As appropriate today…

Tuesday, August 10, 2010

As appropriate today… when it was spoken almost 70 years ago, perhaps even more so.

The speaker is stock player Barton MacLane in reply to Humphrey Bogart's patriotic exhorta­tion in a relatively minor Warner Brothers release, "All Through the Night."

Bogie, as New York gangster "Gloves Donahue" when his crew stumbles across a nest of for­eign fifth columnists and spies:

"Those babies are strictly no good from way down deep. They're no bunch of petty racketeers trying to muscle in on some small territory - they want to move in wholesale, take over the whole country."

MacLane as rival mobster "Marty Callahan:"

"So what? It don't make no difference to me who runs the country, as long as they stay out of my way."

Social critics have long ruminated about why the public takes to gangsters on the screen, and that one line seems to encapsulate one reason perfectly.

The film, released in the same year as "High Sierra" and "The Maltese Falcon," and seven weeks before the indelible "Casablanca," is notable mostly in that it caught Bogie on the cusp of his great popularity.

The story involves a bunch of distinctly Noo Yawk characters who could have just as easily been created by Damon Runyon as screen­writer Leonard Spigelgass.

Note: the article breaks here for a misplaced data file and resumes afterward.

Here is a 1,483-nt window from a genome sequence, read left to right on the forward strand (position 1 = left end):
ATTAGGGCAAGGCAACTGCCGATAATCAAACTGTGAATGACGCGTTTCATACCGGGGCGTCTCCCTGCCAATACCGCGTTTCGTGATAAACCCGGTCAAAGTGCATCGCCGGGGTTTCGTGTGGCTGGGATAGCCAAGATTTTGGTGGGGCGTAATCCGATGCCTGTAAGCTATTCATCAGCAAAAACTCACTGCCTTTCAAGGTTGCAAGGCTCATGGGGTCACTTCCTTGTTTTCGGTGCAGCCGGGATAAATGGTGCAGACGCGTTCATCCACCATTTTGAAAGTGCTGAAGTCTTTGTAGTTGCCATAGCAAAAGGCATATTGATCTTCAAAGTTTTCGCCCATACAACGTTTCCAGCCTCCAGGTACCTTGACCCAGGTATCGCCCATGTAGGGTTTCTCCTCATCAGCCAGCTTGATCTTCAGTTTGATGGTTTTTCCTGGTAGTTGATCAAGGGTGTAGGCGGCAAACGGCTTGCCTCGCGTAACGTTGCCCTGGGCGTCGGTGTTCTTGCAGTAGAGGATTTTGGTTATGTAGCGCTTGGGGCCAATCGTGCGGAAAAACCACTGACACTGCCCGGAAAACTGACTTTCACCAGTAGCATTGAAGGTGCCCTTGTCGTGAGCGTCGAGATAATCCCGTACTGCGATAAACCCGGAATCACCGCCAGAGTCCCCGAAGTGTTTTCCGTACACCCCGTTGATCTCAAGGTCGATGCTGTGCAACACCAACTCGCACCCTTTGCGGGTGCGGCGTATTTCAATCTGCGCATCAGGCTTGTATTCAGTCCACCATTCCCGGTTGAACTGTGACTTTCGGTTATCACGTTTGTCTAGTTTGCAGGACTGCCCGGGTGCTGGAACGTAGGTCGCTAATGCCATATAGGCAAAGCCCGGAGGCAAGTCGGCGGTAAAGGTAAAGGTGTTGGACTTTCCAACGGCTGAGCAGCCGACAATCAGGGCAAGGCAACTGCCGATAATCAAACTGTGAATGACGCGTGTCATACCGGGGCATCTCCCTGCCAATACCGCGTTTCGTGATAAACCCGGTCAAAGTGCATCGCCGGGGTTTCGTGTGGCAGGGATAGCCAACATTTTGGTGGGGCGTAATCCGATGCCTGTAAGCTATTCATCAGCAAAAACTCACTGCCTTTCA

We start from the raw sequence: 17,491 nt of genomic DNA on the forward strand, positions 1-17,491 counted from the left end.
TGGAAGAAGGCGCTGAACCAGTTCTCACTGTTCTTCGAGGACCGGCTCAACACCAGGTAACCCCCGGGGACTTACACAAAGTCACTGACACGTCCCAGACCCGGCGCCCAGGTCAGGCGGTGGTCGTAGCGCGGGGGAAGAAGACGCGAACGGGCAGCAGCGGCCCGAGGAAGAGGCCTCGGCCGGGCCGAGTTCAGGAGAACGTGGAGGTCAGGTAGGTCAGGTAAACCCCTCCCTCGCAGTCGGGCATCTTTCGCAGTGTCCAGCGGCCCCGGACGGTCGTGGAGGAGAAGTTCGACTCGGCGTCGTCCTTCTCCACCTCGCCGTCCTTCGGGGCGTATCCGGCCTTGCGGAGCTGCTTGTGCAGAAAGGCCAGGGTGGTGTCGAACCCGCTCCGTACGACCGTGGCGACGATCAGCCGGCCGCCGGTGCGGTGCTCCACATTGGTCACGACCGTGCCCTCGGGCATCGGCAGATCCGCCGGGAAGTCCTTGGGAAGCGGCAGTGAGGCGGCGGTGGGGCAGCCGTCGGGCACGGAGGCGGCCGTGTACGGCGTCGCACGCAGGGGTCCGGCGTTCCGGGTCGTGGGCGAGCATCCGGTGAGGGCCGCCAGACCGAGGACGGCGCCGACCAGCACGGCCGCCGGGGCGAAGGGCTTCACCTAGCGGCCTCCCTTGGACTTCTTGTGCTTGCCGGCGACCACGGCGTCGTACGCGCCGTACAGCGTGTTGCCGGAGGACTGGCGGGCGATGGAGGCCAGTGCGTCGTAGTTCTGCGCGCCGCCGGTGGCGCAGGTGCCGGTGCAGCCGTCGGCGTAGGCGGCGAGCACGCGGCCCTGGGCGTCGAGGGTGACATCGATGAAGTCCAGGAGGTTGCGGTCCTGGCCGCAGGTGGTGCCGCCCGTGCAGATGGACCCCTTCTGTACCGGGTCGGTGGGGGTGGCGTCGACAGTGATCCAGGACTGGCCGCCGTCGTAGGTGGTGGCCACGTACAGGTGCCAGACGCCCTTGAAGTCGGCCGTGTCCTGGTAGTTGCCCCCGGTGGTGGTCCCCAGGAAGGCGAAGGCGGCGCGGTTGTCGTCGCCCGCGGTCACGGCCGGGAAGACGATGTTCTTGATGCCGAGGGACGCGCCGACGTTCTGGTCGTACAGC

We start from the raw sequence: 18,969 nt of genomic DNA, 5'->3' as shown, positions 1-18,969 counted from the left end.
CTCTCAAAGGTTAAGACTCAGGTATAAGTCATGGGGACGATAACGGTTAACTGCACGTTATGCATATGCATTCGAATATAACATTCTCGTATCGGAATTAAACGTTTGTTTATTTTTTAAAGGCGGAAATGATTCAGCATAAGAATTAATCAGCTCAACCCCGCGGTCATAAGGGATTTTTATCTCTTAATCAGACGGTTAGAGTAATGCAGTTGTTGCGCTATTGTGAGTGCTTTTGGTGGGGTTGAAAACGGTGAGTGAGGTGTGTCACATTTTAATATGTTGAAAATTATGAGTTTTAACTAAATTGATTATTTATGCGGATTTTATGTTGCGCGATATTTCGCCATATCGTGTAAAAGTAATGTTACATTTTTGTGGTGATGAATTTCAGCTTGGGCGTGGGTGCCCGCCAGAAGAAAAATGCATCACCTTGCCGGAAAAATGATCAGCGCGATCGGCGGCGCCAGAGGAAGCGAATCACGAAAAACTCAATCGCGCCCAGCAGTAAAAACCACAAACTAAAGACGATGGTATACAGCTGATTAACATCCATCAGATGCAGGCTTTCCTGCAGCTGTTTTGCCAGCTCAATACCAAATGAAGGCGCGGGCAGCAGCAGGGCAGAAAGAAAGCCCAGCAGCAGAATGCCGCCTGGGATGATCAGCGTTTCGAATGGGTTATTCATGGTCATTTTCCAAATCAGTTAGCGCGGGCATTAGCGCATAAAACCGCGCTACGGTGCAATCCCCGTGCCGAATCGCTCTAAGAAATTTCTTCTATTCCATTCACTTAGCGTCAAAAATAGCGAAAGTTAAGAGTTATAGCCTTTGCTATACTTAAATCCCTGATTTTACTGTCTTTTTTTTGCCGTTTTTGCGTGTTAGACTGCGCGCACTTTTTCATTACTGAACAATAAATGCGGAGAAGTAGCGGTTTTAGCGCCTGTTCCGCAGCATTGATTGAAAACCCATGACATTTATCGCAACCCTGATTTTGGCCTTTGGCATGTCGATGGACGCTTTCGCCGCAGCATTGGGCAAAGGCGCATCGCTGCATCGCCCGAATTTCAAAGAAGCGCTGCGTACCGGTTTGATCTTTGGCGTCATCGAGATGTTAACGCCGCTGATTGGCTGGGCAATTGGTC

And the brothers Warner emptied out their ample bullpen of familiar stock players, from Frank McHugh and William Demarest to Phil Silvers and Jackie Gleason as some of Bogie's cohorts.

The sinister characters against whom the Midtown demi-monde unite are unidentified but clearly Nazis... "All Through the Night" was released one week to the day before the Japanese bombed Pearl Harbor, so the United States was not officially involved in any in­ternational conflict.

But with the heavies led by Conrad Veidt (memorable the following month as "Major Strasser"), Peter Lorre and Martin Kosleck who made a career portraying Joseph Goebbels, there was no doubt about to which flag they clicked their heels.

Good movie, terrific cast... and one great line!

(Thanks for the suggestion, Marty and Steven.)


1. Hampton West said...

Have not seen this one in quite some time but will seek it out. Didn't realize it was in the same year as "Casablanca."

Actually, two different years although just a month apart.

One thing to be said for the old "studio system:" they turned out a high volume of movies in those days! Bogie was in four releases in 1941; two years earlier, he was in seven!

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